Senate Bills 5-7, sponsored by Sens. John Proos, Tonya Schuitmaker and Marty Knollenberg, respectively, create a new statutory definition for the term “recidivism” intended to create three separate measures of recidivism (re-arrest recidivism, re-conviction recidivism, and re-incarceration recidivism) to better estimate the impact of recidivism on different parts of the criminal justice system.
SB 8, sponsored by Sen. Peter MacGregor, creates a new act requiring that the parole and probation populations be supervised utilizing evidence-based practice, and that programs that do not fit these criteria must be eliminated within four years.
SB 9, also sponsored by Proos, establishes that organizations may apply to provide volunteer reentry services within MDOC, with the department establishing standard policies for the screening, approval or denial of these groups.
SB 10, sponsored by O’Brien, collects data regarding how many prisoners are not being paroled at their earliest possible release date and the reasons for parole denial. Gov. Snyder noted in an accompanying signing letter that the bill does not capture a complete picture of all the reasons why a prisoner might be denied parole and encouraged follow-up legislation that would improve the quality of information provided.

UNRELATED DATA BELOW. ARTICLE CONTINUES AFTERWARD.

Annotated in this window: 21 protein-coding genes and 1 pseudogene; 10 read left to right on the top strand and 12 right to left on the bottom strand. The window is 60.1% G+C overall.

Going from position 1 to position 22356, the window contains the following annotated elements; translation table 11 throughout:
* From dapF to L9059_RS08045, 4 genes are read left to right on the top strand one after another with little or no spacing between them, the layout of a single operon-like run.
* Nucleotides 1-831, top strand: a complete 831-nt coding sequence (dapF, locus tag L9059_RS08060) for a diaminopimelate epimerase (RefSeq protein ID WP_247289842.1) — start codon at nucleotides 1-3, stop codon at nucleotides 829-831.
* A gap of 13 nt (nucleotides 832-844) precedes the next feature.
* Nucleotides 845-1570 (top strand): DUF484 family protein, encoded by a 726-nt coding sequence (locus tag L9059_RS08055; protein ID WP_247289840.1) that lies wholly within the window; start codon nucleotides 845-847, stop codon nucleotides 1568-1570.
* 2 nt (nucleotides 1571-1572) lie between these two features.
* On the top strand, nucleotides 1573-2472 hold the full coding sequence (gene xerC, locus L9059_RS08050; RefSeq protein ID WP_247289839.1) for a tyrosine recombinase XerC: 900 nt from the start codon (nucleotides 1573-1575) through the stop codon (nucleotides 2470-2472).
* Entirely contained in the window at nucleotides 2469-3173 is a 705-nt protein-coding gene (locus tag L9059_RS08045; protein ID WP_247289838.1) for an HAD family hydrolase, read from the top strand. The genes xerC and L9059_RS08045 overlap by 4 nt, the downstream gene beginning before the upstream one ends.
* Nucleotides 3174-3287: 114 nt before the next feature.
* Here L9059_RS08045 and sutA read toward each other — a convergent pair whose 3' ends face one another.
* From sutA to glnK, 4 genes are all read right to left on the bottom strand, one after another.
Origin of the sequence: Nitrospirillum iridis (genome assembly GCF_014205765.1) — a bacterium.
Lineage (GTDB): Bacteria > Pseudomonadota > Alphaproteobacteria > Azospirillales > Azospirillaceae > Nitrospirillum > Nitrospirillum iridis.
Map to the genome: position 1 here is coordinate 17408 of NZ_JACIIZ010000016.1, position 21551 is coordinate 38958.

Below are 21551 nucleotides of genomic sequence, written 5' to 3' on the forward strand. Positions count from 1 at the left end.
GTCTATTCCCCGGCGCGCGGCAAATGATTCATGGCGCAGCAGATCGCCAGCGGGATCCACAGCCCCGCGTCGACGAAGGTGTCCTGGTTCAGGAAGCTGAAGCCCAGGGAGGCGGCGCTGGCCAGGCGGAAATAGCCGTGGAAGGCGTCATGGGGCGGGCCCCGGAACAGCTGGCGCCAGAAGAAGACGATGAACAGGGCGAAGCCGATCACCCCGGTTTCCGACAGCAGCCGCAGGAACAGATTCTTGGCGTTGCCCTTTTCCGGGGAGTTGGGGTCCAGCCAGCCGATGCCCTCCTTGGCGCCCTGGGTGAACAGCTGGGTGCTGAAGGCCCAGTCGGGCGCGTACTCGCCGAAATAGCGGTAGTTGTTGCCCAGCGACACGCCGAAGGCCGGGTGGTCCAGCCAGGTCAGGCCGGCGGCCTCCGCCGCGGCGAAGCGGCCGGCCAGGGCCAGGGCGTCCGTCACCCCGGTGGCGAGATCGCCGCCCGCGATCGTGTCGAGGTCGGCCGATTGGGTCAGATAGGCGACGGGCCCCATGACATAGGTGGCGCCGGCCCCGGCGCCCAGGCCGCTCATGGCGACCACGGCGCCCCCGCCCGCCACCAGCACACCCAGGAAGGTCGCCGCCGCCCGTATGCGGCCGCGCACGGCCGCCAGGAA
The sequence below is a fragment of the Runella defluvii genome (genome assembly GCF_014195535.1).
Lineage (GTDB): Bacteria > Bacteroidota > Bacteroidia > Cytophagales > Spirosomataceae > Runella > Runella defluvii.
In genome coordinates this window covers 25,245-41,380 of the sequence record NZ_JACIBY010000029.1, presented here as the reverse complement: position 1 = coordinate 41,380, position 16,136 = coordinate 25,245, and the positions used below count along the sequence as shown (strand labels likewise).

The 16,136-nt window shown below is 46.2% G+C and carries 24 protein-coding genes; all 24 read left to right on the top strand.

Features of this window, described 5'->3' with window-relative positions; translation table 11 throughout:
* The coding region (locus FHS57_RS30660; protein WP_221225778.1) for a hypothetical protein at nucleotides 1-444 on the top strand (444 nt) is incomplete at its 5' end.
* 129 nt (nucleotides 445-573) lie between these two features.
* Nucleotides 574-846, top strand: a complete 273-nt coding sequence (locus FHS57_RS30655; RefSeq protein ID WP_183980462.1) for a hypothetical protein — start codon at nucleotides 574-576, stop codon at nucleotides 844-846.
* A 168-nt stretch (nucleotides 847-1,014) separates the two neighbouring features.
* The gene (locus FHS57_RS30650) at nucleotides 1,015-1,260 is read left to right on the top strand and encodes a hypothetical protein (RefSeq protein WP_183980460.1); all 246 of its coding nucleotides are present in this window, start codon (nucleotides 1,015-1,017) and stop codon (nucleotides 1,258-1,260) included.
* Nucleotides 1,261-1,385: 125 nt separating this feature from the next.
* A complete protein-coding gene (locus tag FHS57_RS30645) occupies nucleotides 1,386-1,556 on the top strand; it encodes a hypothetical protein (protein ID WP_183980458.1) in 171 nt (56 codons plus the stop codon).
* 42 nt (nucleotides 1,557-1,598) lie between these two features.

SB 13, also sponsored by Proos, limits the maximum incarceration sanction for a technical probation violation to 30 days for the first three violations, subject to certain exemptions in the bill. The bill does not prohibit the court from revoking probation and sentencing an offender to jail or prison for a technical violation.
SB 15, sponsored by Sen. Rick Jones, allows a judge to end an offender’s probation term prior to the original term length and requires the MDOC and SCAO to produce reports on the impact of these shortened probation terms.
SB 17, sponsored by Sen. Mike Shirkey, establishes the Supervising Region Incentive Program, allowing participating MDOC regions to access additional funding for parole and probation supervision if they can bring down the revocation rate for both populations on a quarter-by-quarter basis.